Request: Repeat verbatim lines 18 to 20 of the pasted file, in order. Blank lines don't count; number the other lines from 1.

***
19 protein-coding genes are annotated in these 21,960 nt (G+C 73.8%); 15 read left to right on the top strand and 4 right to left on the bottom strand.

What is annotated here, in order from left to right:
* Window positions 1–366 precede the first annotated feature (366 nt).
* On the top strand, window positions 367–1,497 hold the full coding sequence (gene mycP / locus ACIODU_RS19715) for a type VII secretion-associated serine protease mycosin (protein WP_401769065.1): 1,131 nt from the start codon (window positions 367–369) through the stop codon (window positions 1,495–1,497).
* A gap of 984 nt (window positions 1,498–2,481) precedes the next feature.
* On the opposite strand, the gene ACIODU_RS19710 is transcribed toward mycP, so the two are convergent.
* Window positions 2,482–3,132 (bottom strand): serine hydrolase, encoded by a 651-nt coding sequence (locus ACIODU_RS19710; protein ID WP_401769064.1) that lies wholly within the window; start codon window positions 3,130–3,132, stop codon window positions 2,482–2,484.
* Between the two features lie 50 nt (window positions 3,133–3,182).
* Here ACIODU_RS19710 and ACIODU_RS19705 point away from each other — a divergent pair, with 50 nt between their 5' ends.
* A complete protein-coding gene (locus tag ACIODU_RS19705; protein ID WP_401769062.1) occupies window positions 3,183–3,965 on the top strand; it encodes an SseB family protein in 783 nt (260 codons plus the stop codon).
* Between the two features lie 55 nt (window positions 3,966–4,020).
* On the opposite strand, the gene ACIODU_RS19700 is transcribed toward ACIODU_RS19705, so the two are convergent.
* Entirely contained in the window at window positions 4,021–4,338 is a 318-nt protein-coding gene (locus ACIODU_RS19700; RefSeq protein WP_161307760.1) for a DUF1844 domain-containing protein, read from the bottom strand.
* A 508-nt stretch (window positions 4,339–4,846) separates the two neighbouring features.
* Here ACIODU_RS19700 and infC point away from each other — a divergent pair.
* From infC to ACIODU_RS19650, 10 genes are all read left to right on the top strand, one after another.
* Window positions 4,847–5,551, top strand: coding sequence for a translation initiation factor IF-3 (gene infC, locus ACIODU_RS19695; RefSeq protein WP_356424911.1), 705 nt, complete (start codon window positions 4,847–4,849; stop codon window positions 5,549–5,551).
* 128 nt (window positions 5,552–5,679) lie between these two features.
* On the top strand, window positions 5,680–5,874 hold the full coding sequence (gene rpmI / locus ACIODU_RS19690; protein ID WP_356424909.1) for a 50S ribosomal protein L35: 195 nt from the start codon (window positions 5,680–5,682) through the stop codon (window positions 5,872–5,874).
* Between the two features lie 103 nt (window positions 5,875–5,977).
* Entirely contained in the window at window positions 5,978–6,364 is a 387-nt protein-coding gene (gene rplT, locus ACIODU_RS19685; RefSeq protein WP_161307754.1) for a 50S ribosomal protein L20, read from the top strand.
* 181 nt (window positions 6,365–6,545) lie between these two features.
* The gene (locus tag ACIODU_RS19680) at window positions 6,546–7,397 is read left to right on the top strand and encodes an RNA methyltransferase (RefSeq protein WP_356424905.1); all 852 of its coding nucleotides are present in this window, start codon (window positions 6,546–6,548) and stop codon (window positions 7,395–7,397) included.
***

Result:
* 128 nt (window positions 5,552–5,679) lie between these two features.
* On the top strand, window positions 5,680–5,874 hold the full coding sequence (gene rpmI / locus ACIODU_RS19690; protein ID WP_356424909.1) for a 50S ribosomal protein L35: 195 nt from the start codon (window positions 5,680–5,682) through the stop codon (window positions 5,872–5,874).
* Between the two features lie 103 nt (window positions 5,875–5,977).